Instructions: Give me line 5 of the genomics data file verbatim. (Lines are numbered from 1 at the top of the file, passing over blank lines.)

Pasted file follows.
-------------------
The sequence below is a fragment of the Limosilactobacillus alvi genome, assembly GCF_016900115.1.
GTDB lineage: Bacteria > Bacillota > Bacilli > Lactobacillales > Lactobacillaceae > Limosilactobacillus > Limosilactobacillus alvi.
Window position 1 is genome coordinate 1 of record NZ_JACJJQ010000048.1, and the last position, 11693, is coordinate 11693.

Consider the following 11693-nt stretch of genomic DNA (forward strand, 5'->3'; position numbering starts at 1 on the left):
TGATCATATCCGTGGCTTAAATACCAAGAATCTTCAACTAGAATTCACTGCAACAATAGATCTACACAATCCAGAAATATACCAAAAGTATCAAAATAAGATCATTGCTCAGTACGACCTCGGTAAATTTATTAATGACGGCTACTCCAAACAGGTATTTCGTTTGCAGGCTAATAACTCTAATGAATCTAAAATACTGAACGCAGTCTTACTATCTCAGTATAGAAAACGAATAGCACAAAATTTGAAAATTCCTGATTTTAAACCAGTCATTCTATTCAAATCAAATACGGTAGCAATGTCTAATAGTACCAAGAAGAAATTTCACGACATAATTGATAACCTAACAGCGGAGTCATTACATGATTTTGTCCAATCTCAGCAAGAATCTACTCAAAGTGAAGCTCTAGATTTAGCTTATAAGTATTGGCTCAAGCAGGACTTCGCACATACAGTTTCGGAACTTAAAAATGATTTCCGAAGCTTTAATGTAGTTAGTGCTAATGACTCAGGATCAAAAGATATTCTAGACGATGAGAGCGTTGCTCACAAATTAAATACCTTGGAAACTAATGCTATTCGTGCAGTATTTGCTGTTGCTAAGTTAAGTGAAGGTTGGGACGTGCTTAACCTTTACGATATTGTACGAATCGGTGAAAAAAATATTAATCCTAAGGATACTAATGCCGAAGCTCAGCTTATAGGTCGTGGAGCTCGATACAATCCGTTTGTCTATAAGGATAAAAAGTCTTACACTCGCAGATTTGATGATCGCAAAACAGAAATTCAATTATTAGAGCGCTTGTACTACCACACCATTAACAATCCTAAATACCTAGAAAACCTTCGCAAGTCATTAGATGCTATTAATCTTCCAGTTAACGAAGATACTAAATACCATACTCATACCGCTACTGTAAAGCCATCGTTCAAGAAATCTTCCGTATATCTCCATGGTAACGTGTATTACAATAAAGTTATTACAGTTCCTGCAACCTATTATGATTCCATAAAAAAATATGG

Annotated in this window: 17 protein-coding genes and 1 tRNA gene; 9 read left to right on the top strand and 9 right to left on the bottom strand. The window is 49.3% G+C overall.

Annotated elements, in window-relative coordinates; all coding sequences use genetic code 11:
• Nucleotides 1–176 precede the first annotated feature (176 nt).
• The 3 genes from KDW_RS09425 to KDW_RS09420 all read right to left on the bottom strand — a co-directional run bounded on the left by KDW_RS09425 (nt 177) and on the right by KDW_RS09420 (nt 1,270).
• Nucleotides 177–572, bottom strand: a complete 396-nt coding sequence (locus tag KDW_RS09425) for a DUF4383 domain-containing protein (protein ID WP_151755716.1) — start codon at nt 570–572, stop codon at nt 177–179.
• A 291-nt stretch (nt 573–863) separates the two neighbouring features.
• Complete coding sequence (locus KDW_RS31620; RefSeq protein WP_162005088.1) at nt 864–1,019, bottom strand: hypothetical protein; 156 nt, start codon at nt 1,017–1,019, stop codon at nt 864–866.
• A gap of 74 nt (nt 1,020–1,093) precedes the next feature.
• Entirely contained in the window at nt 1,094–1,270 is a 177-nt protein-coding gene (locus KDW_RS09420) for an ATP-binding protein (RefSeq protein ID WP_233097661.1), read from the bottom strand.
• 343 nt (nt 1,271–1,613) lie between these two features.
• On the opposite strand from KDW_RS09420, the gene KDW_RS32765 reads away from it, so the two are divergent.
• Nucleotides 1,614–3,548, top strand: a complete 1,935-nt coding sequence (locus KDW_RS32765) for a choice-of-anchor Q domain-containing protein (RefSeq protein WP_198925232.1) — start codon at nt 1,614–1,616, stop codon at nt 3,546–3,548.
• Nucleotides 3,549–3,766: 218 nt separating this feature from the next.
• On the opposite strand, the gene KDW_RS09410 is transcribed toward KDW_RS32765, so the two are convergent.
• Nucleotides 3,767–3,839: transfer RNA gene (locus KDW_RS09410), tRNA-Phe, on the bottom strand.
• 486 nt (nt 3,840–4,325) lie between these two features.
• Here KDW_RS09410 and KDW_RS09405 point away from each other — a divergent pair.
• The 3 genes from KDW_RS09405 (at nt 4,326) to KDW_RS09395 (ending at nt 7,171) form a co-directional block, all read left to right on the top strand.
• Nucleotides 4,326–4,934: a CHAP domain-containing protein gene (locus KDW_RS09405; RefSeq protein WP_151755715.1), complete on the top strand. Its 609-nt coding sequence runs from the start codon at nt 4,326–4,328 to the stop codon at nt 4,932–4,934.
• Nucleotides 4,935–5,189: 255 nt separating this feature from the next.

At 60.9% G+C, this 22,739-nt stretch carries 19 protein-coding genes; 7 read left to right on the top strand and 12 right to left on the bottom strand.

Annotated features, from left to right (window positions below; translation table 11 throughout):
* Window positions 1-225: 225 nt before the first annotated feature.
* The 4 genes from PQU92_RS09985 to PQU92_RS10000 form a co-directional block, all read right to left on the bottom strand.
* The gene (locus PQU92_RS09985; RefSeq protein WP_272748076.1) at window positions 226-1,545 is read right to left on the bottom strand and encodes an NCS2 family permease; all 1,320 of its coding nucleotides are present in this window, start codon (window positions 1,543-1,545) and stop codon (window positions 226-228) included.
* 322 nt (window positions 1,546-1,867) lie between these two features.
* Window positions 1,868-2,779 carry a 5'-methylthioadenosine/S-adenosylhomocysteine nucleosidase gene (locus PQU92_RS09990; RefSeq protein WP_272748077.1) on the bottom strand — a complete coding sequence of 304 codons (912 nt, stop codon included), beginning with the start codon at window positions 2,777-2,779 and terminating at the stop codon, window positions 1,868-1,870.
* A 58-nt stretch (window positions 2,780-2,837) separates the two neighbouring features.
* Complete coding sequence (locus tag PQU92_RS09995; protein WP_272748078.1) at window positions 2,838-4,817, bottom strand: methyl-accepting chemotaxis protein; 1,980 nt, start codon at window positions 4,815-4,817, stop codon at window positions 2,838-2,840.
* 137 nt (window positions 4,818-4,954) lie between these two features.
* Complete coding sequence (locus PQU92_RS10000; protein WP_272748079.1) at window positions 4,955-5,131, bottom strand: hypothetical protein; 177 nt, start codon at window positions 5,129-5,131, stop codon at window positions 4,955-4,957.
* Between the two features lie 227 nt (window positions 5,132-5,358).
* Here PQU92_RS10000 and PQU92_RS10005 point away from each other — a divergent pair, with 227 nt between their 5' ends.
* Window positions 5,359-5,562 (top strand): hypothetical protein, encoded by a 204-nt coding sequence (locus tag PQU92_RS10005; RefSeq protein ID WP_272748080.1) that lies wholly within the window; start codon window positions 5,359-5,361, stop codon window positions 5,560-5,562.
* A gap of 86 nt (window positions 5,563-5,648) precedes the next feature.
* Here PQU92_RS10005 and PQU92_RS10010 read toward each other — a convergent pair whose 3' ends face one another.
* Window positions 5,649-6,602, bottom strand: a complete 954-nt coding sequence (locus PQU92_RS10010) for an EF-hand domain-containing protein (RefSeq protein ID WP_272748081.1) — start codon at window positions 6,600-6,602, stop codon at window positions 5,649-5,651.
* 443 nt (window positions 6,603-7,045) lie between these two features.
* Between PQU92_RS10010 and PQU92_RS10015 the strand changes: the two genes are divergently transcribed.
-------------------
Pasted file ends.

TGATCATATCCGTGGCTTAAATACCAAGAATCTTCAACTAGAATTCACTGCAACAATAGATCTACACAATCCAGAAATATACCAAAAGTATCAAAATAAGATCATTGCTCAGTACGACCTCGGTAAATTTATTAATGACGGCTACTCCAAACAGGTATTTCGTTTGCAGGCTAATAACTCTAATGAATCTAAAATACTGAACGCAGTCTTACTATCTCAGTATAGAAAACGAATAGCACAAAATTTGAAAATTCCTGATTTTAAACCAGTCATTCTATTCAAATCAAATACGGTAGCAATGTCTAATAGTACCAAGAAGAAATTTCACGACATAATTGATAACCTAACAGCGGAGTCATTACATGATTTTGTCCAATCTCAGCAAGAATCTACTCAAAGTGAAGCTCTAGATTTAGCTTATAAGTATTGGCTCAAGCAGGACTTCGCACATACAGTTTCGGAACTTAAAAATGATTTCCGAAGCTTTAATGTAGTTAGTGCTAATGACTCAGGATCAAAAGATATTCTAGACGATGAGAGCGTTGCTCACAAATTAAATACCTTGGAAACTAATGCTATTCGTGCAGTATTTGCTGTTGCTAAGTTAAGTGAAGGTTGGGACGTGCTTAACCTTTACGATATTGTACGAATCGGTGAAAAAAATATTAATCCTAAGGATACTAATGCCGAAGCTCAGCTTATAGGTCGTGGAGCTCGATACAATCCGTTTGTCTATAAGGATAAAAAGTCTTACACTCGCAGATTTGATGATCGCAAAACAGAAATTCAATTATTAGAGCGCTTGTACTACCACACCATTAACAATCCTAAATACCTAGAAAACCTTCGCAAGTCATTAGATGCTATTAATCTTCCAGTTAACGAAGATACTAAATACCATACTCATACCGCTACTGTAAAGCCATCGTTCAAGAAATCTTCCGTATATCTCCATGGTAACGTGTATTACAATAAAGTTATTACAGTTCCTGCAACCTATTATGATTCCATAAAAAAATATGG